Thousands of injured people stand to lose out through the Government’s latest attack on access to justice.
The title of Ken Clarke’s much touted bill, Legal Aid, Sentencing and Punishment of Offenders, certainly offers no clue as to the devastating double whammy the Secretary of State is about to unleash on some of the most vulnerable people in society who are entitled to secure the access to justice they need and deserve.
Those affected include brain injured children, who will lose access to legal aid funding to bring cases if errors have left them with severe disabilities that require life-long care and support. This care is currently paid for by the compensation they are awarded.
And there’s the rub. The Government claims these children - and other victims now excluded from the legal aid system - can instead rely on no-win, no-fee agreements. But at the same time, the Government is destroying that system by taking forward many of the proposals of Lord Justice Jackson, which a range of independent research suggests will deter injured people from bringing legitimate claims and increase the burden on lawyers to act as gatekeepers in the provision of access to justice.
Clarke’s plans represent one of the biggest assaults on access to justice in living memory. That is why dozens of charities and victims’ groups have urged the Government to see sense and back away from moves that will hit hardest the people who need help from the law the most. The Government, though, is refusing to listen, even though 75 per cent of respondents in recent independent research said that ending recoverability of after-the-event premiums and success fees would deter injured people from pursuing their claims.
It is easy to dismiss these views as ’just another claimant lawyer arguing for the maintenance of current levels of legal costs’. But success fees are an easy target.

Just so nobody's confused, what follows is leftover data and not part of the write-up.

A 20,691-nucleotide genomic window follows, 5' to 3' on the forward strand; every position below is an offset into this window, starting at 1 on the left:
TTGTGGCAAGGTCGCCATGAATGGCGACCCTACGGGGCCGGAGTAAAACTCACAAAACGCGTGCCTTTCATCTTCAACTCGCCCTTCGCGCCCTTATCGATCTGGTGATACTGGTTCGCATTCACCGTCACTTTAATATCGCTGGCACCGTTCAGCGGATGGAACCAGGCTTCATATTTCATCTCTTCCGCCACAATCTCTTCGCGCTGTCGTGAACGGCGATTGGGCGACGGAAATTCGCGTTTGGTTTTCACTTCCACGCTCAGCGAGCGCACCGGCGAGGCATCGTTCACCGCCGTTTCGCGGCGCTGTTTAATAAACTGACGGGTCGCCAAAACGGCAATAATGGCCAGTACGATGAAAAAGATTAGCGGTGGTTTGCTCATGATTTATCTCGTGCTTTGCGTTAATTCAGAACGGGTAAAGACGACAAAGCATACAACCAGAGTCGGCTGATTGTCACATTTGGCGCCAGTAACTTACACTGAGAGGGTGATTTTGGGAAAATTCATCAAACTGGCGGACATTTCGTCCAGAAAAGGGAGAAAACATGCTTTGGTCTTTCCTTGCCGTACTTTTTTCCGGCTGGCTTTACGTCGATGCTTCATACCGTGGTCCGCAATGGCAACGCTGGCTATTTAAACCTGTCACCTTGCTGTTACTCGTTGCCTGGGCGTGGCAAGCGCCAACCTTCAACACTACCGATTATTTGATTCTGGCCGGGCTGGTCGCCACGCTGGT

harities and victims understand the important role they play in allowing lawyers to take on riskier cases and how, under the Government’s plans, finding a lawyer in the most complex cases willing to take an increased risk will be that much harder. Seduced by defendant arguments, ministers are set on ripping up the ’loser pays’ principle that has applied for decades behind the smoke screen of ’compensation culture’.
Let’s be clear though, there is no compensation culture. Don’t take my word for it, take the word of Lord Young. His report, for this Government, concluded that compensation culture was “more perception than reality”.
And what’s also clear - again in the Government’s own words - is that it doesn’t yet know what the full impact of its reforms will be. All of which makes its blind refusal to listen to contrary views more dangerous and more damaging for anyone with a serious injury who will be in need of help from the law in the future.
As we stand the Government is on the brink of delivering reckless cuts to legal aid and destroying a no-win, no-fee system that has served consumers well, has been supported by successive governments and has provided access to justice for consumers appropriate to a 21st century society. That’s something we should all be worried about.
Justice minister Jonathan Djanogly
has assured me on more than one occasion that the Government’s reform of civil justice will be joined up, not piecemeal, and that access to civil justice is “safe in his hands”. I, for one, am concerned about how strong and secure this Government’s grasp of civil law reform is and whether large groups of deserving citizens will slip through the fingers of a government that is putting the agenda of insurers ahead of those of consumers.